Yurika predicts the soaring growth in distributed energy resources (DERs) like solar, batteries and wind energy, will lead to more microgrids in coming years; something our Manager of Engineering Product Development, Dean Condon says is good for communities, business, and the broader Australian energy system.
What is a microgrid?
An electricity microgrid is a localised energy system that can operate independently or in conjunction with the main electricity grid. It consists of distributed energy resources (DERs) such as renewable energy sources (solar, wind, hydro), energy storage systems like batteries, controllable loads (demand response) and backup generation, that are integrated and managed to provide reliable and resilient electricity supply to a specific area or community. Microgrids can be connected to the main grid but can also function autonomously if the main grid experiences disruptions.
Microgrids can vary in size and complexity, ranging from small-scale systems powering a single building or community to larger-scale installations that serve multiple users or industrial facilities. The design and operation of a microgrid involves careful consideration of factors such as energy generation mix, load profiles, storage capacity, control strategies, and economic feasibility.
Benefits of microgrids
The primary benefits of microgrids lie in the resilience and reliability they offer, because they can operate independently from the main power grid. During power outages, a microgrid can continue to supply power. This is particularly useful for critical facilities like hospitals, military bases, emergency shelters, mining operations, and in remote or isolated communities.
Microgrids can enhance energy security by reducing reliance on centralised power sources. They can incorporate renewable energy sources, reducing dependence on fossil fuels and minimising greenhouse gas emissions.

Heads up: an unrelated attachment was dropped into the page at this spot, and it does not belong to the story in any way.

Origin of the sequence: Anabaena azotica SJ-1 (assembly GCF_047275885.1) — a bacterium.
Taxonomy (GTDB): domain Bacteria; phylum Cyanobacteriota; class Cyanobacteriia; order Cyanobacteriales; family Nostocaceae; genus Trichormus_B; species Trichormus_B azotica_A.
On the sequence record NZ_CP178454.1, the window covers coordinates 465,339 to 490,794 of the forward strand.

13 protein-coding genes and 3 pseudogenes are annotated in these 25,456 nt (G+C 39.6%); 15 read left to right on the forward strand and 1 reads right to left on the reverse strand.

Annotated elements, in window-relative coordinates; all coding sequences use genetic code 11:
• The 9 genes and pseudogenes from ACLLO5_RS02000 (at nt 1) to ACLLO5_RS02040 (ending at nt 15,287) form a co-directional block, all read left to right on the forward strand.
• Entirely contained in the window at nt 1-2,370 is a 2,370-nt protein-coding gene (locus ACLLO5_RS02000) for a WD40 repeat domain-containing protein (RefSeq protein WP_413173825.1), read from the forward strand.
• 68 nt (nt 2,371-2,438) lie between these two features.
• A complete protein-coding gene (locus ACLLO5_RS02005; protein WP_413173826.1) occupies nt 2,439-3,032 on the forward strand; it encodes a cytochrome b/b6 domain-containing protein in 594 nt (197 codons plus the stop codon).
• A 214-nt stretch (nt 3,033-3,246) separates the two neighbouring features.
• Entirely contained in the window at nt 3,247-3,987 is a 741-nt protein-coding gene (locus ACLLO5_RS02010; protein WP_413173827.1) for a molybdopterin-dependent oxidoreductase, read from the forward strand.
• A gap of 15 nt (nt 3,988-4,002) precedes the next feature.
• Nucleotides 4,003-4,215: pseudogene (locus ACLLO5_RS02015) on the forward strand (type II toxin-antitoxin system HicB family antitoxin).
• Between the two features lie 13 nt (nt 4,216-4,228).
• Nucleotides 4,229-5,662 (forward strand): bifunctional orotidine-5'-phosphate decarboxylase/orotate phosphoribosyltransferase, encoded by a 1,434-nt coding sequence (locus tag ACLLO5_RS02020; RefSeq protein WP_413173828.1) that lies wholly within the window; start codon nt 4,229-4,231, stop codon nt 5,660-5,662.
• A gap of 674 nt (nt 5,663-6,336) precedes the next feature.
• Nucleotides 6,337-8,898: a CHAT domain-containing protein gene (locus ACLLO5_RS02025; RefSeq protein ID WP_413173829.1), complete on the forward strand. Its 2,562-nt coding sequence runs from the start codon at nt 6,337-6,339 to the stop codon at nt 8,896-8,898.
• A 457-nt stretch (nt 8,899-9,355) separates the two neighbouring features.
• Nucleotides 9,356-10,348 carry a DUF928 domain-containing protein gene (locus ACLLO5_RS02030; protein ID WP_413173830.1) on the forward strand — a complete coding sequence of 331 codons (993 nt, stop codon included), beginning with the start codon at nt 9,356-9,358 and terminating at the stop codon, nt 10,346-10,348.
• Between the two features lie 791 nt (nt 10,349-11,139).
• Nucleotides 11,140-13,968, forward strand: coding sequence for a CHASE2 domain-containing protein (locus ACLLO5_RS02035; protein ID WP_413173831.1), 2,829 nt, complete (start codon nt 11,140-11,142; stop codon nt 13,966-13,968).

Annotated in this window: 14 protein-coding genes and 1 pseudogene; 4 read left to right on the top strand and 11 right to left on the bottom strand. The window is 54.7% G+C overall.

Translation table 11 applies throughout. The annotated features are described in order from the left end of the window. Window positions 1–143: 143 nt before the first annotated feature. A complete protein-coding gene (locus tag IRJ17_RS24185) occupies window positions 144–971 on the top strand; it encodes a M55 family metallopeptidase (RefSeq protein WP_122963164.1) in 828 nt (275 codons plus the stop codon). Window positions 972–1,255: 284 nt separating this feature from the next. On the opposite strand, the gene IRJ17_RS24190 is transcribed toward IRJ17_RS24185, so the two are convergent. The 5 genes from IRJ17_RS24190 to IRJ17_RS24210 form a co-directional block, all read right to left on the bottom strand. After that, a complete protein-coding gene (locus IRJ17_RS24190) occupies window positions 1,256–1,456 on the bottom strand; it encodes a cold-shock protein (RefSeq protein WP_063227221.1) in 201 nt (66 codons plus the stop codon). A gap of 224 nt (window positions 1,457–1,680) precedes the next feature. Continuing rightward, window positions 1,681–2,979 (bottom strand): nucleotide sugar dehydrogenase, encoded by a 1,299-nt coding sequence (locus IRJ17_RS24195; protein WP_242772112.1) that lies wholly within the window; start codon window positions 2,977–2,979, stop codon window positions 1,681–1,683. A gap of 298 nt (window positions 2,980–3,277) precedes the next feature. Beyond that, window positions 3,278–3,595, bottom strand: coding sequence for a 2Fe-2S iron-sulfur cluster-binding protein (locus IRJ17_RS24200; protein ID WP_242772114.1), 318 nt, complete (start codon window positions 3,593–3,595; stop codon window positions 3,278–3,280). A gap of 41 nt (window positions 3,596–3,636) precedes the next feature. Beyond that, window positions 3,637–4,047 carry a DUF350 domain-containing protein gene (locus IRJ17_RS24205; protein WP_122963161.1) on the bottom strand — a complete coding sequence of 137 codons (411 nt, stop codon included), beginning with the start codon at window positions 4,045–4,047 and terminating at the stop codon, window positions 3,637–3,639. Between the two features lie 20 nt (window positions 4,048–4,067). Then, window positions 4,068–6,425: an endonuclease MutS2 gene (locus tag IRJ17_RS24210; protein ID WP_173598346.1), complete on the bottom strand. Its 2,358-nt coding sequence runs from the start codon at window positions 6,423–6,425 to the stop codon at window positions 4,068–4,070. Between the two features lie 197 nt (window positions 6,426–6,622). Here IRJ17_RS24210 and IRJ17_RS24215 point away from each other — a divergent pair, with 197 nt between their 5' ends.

There are benefits too for electricity distributors. By generating energy locally, microgrids reduce transmission losses and can potentially alleviate congestion on the main grid. Some microgrids can provide ancillary services to the main grid, such as frequency regulation and voltage support, or incorporate demand response strategies, allowing them to manage energy consumption during peak demand periods and contribute to load balancing on the grid. They can even sell energy back to the main grid.
Is a microgrid suitable for you?
Advances in energy storage, smart grid technologies, and control systems have enabled more efficient and flexible operation of microgrids. Their application is ideal for isolated communities, critical facilities and in certain commercial and industrial settings.
Overall, microgrids play a significant role in transitioning to a more decentralised, resilient, and sustainable energy system, promoting greater energy independence and reducing the vulnerability of communities to power disruptions.
Want to explore the potential of a microgrid?
At Yurika, we’re a part of the microgrid revolution. Our longstanding history in electrical infrastructure means we’re well-placed to tackle even the biggest challenges of integration with existing infrastructure.